Russian official again denies US claims that Kremlin sponsored election meddling

Key Points
  • Russian Foreign Minister Sergey Lavrov said that the Kremlin hasn't seen evidence that proves it meddled in the U.S. election.
  • He said, however, that Russia and the U.S. are interested in "close cooperation on fighting cyber crime."
Lavrov on Russian hacking allegations: Have not seen any facts, even hints at facts

Foreign Minister Sergey Lavrov again pushed back on allegations that Russia interfered in the U.S. election during a Wednesday press conference with Secretary of State Rex Tillerson.

"As for the allegations that the U.S. government has irrefutable proof that we interfered with the electoral campaign, I have to say, once again, that we have not seen any facts, even hints at facts," Lavrov said, adding that the Kremlin has not been shown any evidence despite many requests.

Russian officials have repeatedly tried to knock down allegations that the Kremlin meddled in the U.S. election.

In January, the U.S. intelligence community issued an unclassified report, alleging Russian President Vladimir Putin ordered a campaign to undermine faith in the American electoral process and developed a "clear preference" for Donald Trump.

Tillerson drew a distinction between the use of technology to interfere with democratic processes and its use for disrupting weapons programs.

Russia's Lavrov: We are interested in close cooperation on cyber crime

"Clearly, this is an issue that has emerged in our time for which we have yet, as an international community, come to some conclusion on how we want to respond to that," Tillerson said.

The Russian foreign minister said both the U.S. and Russia are interested in "close cooperation on fighting cyber crime."

Lavrov's comments come as tensions between the United States and Russia have grown in the wake of the U.S. missile strike on a Syrian air base last week. Trump ordered the strike, accusing Syria of the chemical attack that killed dozens, including children.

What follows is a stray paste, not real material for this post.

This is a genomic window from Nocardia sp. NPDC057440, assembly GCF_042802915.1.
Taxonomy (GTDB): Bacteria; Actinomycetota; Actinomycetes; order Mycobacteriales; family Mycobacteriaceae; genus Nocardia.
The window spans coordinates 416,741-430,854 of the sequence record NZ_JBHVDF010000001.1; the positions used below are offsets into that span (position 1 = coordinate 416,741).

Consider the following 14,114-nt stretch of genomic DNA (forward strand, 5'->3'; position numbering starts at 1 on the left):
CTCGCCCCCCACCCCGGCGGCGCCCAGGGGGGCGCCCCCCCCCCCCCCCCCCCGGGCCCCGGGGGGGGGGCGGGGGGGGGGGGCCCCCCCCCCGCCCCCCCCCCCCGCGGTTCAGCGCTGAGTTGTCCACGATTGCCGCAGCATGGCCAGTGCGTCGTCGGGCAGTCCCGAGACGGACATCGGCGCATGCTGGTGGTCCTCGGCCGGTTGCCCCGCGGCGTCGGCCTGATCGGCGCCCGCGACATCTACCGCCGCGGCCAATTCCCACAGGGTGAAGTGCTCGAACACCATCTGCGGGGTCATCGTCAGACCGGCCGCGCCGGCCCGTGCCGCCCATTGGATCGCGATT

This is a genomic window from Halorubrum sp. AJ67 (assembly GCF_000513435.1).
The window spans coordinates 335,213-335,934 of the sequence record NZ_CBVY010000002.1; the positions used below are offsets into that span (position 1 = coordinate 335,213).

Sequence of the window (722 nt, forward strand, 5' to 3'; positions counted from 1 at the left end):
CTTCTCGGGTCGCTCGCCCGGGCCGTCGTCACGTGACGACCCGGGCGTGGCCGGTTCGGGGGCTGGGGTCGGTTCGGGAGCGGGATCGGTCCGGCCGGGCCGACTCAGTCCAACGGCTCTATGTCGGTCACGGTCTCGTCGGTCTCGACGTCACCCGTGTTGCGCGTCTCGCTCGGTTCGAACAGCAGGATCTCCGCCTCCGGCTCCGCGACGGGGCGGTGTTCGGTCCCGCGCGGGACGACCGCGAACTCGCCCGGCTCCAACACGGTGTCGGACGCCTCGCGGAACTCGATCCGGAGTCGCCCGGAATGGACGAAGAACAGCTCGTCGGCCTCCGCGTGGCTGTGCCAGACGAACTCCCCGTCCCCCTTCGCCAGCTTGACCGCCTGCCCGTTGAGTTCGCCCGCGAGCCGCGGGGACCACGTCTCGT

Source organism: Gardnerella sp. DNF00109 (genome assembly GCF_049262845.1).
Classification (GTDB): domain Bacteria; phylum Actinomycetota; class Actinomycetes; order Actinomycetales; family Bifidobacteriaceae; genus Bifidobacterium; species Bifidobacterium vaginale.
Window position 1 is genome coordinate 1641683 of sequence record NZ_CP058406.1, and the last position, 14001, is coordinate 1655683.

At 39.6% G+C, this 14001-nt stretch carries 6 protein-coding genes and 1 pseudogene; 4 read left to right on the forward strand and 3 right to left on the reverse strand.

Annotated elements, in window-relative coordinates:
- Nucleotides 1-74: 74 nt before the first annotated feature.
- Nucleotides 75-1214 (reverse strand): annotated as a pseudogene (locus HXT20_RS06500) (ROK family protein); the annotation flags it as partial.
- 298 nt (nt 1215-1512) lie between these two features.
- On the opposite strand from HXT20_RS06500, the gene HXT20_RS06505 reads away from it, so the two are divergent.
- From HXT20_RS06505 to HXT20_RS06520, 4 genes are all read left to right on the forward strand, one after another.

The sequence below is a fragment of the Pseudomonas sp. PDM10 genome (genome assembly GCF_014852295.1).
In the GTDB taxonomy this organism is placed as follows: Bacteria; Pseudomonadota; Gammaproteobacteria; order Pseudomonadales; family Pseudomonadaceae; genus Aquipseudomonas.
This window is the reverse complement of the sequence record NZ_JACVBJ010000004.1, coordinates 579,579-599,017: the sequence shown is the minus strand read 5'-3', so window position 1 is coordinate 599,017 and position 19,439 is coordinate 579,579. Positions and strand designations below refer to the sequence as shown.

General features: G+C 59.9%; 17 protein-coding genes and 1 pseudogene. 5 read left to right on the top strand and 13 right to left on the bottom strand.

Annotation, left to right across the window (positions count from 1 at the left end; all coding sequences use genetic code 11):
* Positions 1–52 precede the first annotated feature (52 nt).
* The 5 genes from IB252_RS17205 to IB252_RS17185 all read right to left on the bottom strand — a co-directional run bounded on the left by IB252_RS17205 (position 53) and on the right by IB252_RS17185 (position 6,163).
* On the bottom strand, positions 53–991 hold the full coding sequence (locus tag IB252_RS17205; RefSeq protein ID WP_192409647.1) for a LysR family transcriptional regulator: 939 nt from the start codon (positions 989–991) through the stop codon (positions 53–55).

Senior national security officials briefed reporters Tuesday on declassified intelligence regarding the chemical attack, saying the symptoms of the victims was consistent with exposure to the nerve agent sarin.

The officials rejected Russia's claim that terrorists or rebels carried out the attack. They said that they were confident that terrorists do not have access to sarin.

Tillerson doubled down on these conclusions by U.S. intelligence officials, saying "this is just the latest of the use of chemical weapons by the Assad regime, and notwithstanding their use on more than 50 occasions of chlorine bombs and cluster bombs and other types of weapons that are intended to maim and kill in the most horrific ways."

Tillerson said he had a "productive," two-hour meeting with Putin at the Kremlin. He said, however, that relations between the two countries are strained and could be improved.

"I expressed the view that the current state of U.S.-Russia relations is at a low point and there is a low level of trust between our countries. The world's two foremost nuclear powers cannot have this kind of relationship," Tillerson said.

Watch: Lavrov on attempts to 'sabotage' US-Russia cooperation

Russia's Lavrov: We see attempts to sabotage our cooperation